Is the golden age of social media over? Are you tired of fighting for organic reach and throwing money at paid advertising? Is the answer to ditch social all together?
Many retailers and brands, both old and new, large and small, with a huge marketing budget or a shoestring one, find social media hard. Staying on top of algorithms, the number of hours and investment required to respond to queries, fire-fight, produce content….it’s never ending, And just when you’ve got the perfect strategy, something changes and you’re back where you started. But is it worth it? For some, social media is a fantastic opportunity to leverage. For others, it’s a necessary evil. But is it actually necessary? Lush UK has decided that the answer to that is: No.
“Increasingly, social media is making it harder and harder for us to talk to each other directly. We are tired of fighting with algorithms, and we do not want to pay to appear in your newsfeed. So we’ve decided it’s time to bid farewell to some of our social channels and open up the conversation between you and us instead,” it (ironically?) posted on Instagram last week.
A spokesperson for Lush Australia and New Zealand confirmed it will maintaining its social channels as a way to engage with customers and won’t be following in Lush UK’s footsteps.
“Lush has always been made up of many voices, and it’s time for all of them to be heard. We don’t want to limit ourselves to holding conversations in one place, we want social to be placed back in the hands of our communities – from our founders to our friends,” Lush UK continued.
For Lush, much of the decision was because chasing likes seemed to be counterproductive to its goals. “We’re a community and we always have been. We believe we can make more noise using all of our voices across the globe because when we do we drive change, challenge norms and create a cosmetic revolution. We want social to be more about passions and less about likes.”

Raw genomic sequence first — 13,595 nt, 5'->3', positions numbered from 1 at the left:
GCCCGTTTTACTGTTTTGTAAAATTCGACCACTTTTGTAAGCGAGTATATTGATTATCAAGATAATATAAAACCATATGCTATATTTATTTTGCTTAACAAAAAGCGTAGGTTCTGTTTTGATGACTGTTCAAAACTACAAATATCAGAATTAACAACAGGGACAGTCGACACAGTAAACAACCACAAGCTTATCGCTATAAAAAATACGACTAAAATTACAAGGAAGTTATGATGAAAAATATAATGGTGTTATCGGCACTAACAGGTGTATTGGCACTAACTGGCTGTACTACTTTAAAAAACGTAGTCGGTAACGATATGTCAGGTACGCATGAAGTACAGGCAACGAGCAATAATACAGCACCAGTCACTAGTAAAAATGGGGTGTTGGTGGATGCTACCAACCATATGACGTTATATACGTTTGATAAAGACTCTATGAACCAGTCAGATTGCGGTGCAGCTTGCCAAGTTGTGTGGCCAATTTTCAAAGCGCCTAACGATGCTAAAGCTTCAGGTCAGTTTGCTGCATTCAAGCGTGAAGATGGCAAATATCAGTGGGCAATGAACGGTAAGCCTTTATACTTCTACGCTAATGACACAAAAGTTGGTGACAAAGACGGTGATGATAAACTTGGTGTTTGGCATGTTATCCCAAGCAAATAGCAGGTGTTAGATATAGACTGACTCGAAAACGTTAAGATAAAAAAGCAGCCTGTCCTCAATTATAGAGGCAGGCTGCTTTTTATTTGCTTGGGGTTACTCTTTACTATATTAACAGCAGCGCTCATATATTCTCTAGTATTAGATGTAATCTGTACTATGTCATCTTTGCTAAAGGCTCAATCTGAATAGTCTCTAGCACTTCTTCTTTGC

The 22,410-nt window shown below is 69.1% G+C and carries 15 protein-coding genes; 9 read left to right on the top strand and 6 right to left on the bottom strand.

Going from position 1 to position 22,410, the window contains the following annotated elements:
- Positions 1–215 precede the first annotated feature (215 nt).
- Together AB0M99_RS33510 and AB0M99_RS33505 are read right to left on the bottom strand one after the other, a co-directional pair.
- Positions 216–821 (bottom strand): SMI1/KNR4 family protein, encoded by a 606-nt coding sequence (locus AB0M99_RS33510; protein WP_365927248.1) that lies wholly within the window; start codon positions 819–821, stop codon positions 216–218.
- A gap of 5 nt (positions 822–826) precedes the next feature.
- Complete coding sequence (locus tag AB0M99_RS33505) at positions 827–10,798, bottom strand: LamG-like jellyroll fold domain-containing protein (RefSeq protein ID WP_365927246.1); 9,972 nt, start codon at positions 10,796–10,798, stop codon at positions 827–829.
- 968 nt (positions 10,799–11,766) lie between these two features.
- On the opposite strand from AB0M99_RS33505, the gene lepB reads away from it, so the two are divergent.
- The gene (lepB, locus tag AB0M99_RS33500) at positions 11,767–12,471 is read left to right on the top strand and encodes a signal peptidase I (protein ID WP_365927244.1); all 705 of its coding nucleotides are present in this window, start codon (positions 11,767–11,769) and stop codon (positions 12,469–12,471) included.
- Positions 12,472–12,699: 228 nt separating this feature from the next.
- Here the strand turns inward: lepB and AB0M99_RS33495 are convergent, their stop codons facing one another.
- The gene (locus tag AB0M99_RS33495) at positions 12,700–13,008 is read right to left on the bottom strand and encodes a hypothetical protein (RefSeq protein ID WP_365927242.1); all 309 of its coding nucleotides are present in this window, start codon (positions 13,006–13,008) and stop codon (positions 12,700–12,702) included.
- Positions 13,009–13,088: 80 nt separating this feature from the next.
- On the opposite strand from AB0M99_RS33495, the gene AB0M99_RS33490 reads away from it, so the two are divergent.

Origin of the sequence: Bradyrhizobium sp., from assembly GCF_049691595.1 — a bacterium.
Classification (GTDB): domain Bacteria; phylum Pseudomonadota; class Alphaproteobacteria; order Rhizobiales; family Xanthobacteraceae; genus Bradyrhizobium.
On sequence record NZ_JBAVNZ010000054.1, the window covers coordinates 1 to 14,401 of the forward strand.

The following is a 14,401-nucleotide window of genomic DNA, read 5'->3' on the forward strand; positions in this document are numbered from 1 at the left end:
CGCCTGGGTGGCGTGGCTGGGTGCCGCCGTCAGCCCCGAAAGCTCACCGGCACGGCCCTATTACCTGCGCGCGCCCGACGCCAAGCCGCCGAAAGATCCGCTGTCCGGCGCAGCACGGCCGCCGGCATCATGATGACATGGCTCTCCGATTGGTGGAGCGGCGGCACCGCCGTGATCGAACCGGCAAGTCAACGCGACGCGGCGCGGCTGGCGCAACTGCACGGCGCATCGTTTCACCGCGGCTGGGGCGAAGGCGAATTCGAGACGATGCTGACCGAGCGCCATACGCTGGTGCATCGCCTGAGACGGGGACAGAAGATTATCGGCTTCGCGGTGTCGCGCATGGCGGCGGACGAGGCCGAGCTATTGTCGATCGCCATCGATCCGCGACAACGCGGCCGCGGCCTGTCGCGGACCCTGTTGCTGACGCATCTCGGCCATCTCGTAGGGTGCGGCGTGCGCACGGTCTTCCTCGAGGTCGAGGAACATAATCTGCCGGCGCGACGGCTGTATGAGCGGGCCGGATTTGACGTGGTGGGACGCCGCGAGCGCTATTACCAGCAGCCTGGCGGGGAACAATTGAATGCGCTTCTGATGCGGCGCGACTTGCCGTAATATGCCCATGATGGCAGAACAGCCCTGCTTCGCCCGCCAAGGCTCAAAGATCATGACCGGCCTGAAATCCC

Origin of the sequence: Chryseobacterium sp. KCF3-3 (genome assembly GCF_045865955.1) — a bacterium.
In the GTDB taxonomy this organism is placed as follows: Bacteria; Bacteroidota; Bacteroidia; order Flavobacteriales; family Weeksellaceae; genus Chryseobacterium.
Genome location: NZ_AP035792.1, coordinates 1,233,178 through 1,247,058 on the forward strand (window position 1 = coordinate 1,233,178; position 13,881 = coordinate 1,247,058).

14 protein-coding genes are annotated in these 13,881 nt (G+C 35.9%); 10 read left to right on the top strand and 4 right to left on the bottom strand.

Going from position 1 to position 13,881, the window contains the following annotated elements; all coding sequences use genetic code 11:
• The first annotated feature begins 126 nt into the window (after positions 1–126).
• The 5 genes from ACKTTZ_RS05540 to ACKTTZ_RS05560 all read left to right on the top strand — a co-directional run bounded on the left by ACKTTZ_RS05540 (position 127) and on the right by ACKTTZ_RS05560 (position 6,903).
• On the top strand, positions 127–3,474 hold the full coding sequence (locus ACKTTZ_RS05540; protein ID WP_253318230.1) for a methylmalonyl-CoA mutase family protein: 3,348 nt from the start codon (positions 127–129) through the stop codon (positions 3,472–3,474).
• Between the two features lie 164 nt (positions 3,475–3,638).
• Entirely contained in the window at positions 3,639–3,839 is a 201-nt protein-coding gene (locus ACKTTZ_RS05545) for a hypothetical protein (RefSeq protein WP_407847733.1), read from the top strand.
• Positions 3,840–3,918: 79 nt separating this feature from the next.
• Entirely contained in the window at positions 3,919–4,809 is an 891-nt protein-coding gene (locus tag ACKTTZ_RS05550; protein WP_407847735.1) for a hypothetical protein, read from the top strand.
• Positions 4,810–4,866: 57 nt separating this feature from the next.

While it would be nice to think this decision was truly about a ‘revolution’, many were quick to point out that there could be more to it than this. “What you have said here doesn’t even make sense,” wrote one commenter. “Doesn’t even say what you’re doing though. Just that you’re ‘switching it up.’ Stuff like this really bothers me. It’s not about fighting with algorithms, it’s about content and yes, engaging with customers on a personal level. It feels like this is just no news, it’s not even attention grabbing or controversial like your previous attempts at getting ‘likes’. In one breath you say, ‘it’s time to bid farewell to some of our social channels,’ followed by, ‘we don’t want to limit ourselves to holding conversations in one place.’… Am I missing something?!” the commenter continued. Followed up by, “Your bath bombs are banging though!” The cynical folk looking at the announcement on social would be forgiven for thinking the same thing. Is dropping the social media (bath) bomb on a social channel actually just another means to create hype?
Over the next week, Lush UK’s customer care team will be actively responding to messages and comments, but after this point customers can speak to the company via live chat, email and by telephone. “This isn’t the end, it’s just the start of something new,” Lush finished. Followed by the (seemingly counterintuitive, given the context) final goodbye: “#LushCommunity – see you there.”
So in an era where companies are constantly trying to create content that engages, to be switched on 24/7, to be able to respond and connect via every channel, to go viral, or at the very least, just to be seen, is there a place to simply throw in the towel?